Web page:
Scorecards have long been used in business to provide easily understood measures of events and situations. A scorecard is literally a list of scores which can be summed to provide an overall rating. This rating is then used to inform a decision – whether to approve a loan or not for example. In fact credit rating is one of the more established uses for this technique and typical inputs might include age, salary, sex, marital status and so on. Each of these characteristics might then be scored and an overall rating generated, which is then used in a business rule to determine credit worthiness.
FICO has decades of experience in helping organizations build predictive scorecards, where historical data are used to determine how inputs should be scored and new data subsequently rated based on the patterns that have been found. Depending on industry it is often essential that these patterns are easily understood, and this means ‘black box’ techniques such as neural networks and support vector machines cannot be used in pattern creation. FICO has pioneered techniques which use sophisticated statistical techniques such as Generalized Additive Models and non-linear constrained programming. Some techniques from machine learning are also available, and specifically random trees and the application of bagging techniques (borrowing from ensemble learning methods).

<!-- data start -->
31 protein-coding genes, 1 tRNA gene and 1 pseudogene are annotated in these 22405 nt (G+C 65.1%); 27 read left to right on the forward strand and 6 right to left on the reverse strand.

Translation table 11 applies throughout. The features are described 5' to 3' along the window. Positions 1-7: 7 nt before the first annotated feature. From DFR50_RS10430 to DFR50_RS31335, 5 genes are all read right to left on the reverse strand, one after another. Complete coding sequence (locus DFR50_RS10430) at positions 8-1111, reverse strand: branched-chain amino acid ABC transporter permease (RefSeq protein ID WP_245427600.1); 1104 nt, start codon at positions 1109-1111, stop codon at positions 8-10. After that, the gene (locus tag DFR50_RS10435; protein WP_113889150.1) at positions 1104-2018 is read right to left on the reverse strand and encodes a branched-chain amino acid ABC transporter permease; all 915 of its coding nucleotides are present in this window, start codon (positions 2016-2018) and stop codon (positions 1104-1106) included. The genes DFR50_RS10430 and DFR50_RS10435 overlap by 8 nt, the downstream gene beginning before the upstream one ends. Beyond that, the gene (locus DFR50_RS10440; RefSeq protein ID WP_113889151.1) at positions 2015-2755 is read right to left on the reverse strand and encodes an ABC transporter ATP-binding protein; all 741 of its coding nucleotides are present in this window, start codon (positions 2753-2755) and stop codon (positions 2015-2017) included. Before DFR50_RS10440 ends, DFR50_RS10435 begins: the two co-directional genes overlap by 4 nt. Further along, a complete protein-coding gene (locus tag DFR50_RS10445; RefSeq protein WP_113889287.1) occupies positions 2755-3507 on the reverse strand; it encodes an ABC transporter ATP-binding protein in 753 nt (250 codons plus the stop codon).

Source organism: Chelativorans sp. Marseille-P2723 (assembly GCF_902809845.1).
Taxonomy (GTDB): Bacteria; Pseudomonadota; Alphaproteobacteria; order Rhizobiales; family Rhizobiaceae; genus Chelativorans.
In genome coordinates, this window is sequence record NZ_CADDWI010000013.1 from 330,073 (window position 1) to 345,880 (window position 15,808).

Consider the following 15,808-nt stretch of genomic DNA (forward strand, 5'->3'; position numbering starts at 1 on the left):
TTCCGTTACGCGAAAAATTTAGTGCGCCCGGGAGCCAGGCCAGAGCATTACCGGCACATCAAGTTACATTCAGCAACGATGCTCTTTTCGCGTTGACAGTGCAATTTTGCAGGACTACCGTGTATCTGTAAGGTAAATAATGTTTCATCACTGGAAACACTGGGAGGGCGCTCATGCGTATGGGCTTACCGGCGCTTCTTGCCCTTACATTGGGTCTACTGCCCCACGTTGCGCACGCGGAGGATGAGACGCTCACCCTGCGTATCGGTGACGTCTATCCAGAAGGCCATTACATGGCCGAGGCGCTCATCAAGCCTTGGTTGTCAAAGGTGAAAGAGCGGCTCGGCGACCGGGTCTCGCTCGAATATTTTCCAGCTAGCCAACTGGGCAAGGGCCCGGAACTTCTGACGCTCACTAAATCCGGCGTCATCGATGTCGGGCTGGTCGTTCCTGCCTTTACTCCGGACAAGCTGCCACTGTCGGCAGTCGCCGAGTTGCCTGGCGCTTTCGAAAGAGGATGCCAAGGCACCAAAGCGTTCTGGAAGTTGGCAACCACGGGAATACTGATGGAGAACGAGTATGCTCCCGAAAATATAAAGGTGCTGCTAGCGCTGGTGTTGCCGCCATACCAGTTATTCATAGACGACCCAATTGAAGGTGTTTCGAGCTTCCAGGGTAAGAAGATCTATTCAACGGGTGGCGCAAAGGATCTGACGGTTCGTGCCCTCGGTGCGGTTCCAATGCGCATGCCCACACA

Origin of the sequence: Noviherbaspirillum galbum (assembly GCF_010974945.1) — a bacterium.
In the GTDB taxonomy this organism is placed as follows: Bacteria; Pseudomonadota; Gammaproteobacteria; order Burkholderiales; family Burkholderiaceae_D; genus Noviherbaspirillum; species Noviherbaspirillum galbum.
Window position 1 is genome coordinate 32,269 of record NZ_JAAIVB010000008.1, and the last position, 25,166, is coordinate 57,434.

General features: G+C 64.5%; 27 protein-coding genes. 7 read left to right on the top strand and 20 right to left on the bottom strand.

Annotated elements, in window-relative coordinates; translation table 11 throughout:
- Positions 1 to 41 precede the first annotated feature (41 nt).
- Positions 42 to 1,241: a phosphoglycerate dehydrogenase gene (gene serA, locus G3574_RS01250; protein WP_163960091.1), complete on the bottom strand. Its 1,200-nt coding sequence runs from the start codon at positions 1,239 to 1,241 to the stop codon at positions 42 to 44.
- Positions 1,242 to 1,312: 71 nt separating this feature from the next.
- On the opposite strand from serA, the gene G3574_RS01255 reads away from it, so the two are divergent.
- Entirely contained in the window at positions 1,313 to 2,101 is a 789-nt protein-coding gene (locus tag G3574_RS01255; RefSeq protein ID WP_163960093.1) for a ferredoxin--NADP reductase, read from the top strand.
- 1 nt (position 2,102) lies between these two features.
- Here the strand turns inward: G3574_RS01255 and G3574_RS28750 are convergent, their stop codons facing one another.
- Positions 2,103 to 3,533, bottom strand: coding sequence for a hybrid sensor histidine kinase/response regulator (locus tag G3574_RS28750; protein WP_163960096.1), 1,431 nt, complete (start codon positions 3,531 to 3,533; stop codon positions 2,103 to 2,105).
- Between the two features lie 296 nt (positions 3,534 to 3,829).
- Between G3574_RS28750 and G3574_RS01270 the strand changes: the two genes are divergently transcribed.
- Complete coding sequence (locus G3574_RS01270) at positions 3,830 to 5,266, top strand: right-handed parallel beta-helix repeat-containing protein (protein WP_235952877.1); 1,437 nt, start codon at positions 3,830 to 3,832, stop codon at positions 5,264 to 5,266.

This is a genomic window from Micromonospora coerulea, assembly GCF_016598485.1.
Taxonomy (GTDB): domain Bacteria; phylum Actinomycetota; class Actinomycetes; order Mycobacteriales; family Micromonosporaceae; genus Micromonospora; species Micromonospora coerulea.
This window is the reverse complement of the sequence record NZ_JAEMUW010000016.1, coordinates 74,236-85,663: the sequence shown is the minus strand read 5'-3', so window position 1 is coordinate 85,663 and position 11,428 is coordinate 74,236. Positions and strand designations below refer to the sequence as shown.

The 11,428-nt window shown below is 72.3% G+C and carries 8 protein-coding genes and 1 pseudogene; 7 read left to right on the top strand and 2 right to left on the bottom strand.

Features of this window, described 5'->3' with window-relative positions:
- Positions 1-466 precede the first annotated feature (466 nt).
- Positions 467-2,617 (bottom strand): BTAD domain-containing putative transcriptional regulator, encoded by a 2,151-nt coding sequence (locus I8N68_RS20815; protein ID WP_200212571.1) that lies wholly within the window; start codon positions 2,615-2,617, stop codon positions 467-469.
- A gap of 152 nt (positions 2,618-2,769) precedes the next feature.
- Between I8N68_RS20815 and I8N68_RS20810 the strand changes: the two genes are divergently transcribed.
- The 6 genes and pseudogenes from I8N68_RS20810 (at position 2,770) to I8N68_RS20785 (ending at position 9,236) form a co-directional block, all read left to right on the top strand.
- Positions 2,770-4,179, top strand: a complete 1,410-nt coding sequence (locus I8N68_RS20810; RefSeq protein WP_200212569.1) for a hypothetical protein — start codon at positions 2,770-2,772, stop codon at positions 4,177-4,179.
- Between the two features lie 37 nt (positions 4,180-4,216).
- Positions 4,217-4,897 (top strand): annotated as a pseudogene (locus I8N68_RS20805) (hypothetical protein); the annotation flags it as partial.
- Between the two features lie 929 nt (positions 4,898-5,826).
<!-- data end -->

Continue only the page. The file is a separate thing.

All-in-all FICO has managed to navigate a difficult path between rule transparency and incorporation of contemporary techniques, and not surprisingly the technology is heavily used in finance applications where decisions must be transparent and easily interrogated.
The Scorecard Module is just one element in the FICO Model Builder platform.